The Enterprise Console is a web application that provides the graphical user interface front end for Enterprise API. Though SaltStack Enterprise is API-first, the Enterprise Console interfaces directly with Enterprise API to enable simple management of all systems in your environment. Different workspaces provide users with the ability to manage Salt Minions, users, roles, jobs, and more.

PostgreSQL Database

The Enterprise API uses a PostgreSQL database to store Salt Minion data, job returns, event data, files and pillar data, local user accounts, as well as additional settings for Enterprise Console.

Redis Database

The Enterprise API uses a Redis database to store certain types of data, such as cached data, in temporary storage. It also uses temporary data storage to distribute queued work to background workers.

Add-ons

SaltStack Comply and SaltStack Protect are add-ons to SaltStack Enterprise that harness event-driven automation technology to deliver security compliance and vulnerability remediation.

SaltStack Comply

SaltStack Comply is a SaltStack Enterprise add-on that provides automated compliance detection and remediation for your infrastructure. A SaltStack Comply license is required to view and use the SecOps Compliance workspace in the Enterprise Console and through the command line on the Enterprise API.

In contrast with the standalone SaltStack Enterprise architecture, SaltStack Comply includes regularly-updated content and can support custom compliance content. SaltStack Comply provides a library of compliance content. Customers can automatically or manually download new content as it is developed and released by SaltStack.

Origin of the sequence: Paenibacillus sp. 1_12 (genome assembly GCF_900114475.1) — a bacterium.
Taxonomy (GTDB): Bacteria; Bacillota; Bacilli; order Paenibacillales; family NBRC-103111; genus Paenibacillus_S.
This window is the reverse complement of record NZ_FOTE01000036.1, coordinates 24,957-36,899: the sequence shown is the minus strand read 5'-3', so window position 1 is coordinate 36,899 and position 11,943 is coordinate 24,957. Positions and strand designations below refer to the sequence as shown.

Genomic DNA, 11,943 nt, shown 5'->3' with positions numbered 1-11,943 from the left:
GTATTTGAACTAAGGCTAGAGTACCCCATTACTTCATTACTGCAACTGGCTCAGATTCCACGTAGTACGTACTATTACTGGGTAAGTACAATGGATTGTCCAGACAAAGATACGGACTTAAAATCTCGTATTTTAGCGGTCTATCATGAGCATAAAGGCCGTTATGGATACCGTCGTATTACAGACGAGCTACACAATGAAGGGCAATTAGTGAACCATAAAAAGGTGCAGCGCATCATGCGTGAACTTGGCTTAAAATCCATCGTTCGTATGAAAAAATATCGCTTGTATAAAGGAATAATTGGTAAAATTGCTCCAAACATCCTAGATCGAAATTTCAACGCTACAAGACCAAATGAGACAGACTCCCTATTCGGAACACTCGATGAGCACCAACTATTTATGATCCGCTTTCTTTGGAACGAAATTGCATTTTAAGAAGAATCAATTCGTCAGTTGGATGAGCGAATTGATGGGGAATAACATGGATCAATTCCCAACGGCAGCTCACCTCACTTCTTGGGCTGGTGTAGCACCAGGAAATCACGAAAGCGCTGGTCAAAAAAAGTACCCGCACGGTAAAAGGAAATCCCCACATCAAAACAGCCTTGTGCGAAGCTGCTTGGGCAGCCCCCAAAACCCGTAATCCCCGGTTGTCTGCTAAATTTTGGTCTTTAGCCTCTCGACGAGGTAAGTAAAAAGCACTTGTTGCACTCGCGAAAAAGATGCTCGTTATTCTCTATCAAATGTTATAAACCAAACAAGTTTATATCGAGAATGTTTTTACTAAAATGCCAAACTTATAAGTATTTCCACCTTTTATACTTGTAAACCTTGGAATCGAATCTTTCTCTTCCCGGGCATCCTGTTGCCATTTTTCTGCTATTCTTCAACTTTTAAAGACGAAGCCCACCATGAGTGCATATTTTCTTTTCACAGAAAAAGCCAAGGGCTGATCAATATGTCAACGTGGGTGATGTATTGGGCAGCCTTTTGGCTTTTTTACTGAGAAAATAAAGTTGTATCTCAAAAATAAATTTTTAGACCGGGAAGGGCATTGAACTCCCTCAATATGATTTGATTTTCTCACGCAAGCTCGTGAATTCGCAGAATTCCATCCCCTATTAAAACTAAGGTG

SaltStack Protect

SaltStack Protect is a SaltStack Enterprise add-on that provides automated vulnerability scanning and remediation for your infrastructure. A SaltStack Protect license is required to view and use the SecOps Vulnerability workspace in the Enterprise Console and through the command line on the Enterprise API.

Similar to the SaltStack Comply content library, SaltStack Protect includes content that is updated as security standards change and new security advisories are released. Customers can automatically or manually download new content as it is released by SaltStack.

Differences in system architecture by installation scenario

SaltStack Enterprise supports two core installation scenarios, which results in two different system architectures.

In the single-node installation scenario, a Salt Master, SaltStack Enterprise, a Redis database, and a PostgreSQL database all run on the same node.

In the multi-node installation scenario, a Salt Master, SaltStack Enterprise, a Redis database, and a PostgreSQL database are distributed across at least two nodes. Each service could run on a separate node, or you can combine two or more services on a given node.

It is possible to set up multiple Salt Masters or multiple Enterprise API (RaaS) nodes. High availability requirements may require consultation services.

For more information about the installation scenarios, see Installation overview.